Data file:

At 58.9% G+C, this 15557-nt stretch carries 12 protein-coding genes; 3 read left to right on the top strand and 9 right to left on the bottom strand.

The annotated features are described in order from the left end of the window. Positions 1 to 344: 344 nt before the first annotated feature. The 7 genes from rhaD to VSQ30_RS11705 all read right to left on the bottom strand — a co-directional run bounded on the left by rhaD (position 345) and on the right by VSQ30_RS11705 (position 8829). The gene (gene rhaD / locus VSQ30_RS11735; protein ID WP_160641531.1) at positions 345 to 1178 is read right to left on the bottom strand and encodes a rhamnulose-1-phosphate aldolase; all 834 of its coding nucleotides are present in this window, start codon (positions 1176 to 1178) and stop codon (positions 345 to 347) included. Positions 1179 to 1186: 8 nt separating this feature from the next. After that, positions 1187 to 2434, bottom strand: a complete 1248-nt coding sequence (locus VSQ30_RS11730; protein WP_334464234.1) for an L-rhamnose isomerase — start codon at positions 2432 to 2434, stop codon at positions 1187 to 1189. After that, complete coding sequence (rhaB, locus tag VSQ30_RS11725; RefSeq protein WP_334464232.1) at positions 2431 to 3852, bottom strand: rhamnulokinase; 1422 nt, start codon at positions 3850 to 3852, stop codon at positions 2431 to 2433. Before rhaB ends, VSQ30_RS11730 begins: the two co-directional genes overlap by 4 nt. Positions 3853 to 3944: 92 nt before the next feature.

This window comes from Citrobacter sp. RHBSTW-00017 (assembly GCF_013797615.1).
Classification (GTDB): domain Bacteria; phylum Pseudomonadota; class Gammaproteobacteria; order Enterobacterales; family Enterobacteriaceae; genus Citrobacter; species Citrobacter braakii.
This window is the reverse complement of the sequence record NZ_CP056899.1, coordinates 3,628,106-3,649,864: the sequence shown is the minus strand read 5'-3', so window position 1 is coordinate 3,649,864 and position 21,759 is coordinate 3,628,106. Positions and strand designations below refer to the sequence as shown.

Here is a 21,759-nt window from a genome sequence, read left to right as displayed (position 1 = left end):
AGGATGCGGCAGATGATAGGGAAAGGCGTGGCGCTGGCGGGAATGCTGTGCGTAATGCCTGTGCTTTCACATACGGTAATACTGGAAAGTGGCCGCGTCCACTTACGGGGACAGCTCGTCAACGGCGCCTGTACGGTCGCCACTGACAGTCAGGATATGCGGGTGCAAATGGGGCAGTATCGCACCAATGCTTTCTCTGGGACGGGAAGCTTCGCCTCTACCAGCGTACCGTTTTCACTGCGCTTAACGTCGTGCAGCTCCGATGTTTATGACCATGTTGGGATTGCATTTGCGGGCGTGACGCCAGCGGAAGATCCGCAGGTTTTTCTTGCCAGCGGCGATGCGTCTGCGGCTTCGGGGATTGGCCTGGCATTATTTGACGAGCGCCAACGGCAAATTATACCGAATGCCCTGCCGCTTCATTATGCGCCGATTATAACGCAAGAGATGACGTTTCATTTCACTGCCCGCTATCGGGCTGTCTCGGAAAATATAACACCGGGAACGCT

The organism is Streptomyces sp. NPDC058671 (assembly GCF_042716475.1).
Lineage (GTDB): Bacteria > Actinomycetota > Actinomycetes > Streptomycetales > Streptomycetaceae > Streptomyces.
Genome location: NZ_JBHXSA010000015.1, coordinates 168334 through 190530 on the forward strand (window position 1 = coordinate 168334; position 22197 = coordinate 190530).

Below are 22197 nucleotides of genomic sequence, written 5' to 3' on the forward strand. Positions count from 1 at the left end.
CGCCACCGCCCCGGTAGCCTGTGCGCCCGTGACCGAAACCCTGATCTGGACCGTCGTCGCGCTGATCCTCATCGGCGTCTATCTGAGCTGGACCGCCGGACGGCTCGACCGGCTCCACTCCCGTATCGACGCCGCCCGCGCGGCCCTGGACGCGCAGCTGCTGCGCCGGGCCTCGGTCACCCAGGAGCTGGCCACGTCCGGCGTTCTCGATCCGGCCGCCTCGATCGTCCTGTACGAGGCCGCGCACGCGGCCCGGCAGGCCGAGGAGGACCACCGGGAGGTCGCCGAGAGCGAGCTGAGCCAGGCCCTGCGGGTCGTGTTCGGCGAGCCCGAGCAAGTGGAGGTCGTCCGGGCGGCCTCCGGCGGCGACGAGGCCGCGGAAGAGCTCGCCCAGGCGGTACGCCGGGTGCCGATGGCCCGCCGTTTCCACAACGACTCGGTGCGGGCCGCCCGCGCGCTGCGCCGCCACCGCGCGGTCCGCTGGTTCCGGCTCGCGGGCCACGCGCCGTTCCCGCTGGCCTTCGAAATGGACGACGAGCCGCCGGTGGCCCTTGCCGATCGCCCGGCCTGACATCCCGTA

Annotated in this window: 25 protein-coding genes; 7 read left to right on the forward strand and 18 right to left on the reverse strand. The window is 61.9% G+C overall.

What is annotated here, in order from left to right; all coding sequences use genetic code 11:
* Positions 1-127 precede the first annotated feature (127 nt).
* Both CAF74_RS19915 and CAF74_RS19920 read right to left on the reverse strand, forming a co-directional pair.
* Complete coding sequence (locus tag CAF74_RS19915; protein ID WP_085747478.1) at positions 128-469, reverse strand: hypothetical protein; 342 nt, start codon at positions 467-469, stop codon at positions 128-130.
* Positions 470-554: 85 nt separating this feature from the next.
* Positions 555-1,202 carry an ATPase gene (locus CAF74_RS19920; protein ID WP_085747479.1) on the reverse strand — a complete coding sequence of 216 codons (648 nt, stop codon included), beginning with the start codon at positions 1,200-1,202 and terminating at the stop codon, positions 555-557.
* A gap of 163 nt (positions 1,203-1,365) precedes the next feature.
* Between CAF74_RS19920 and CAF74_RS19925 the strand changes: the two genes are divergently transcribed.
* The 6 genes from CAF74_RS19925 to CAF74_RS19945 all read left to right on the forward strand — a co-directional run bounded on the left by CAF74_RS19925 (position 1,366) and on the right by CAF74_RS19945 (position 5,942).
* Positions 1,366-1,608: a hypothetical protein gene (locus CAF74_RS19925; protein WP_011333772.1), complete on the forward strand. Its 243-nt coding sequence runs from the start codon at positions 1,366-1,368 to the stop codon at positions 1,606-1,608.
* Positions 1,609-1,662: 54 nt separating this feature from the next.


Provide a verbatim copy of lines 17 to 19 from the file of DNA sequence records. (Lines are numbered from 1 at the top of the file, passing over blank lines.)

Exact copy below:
* Complete coding sequence (locus tag CAF74_RS19915; protein ID WP_085747478.1) at positions 128-469, reverse strand: hypothetical protein; 342 nt, start codon at positions 467-469, stop codon at positions 128-130.
* Positions 470-554: 85 nt separating this feature from the next.
* Positions 555-1,202 carry an ATPase gene (locus CAF74_RS19920; protein ID WP_085747479.1) on the reverse strand — a complete coding sequence of 216 codons (648 nt, stop codon included), beginning with the start codon at positions 1,200-1,202 and terminating at the stop codon, positions 555-557.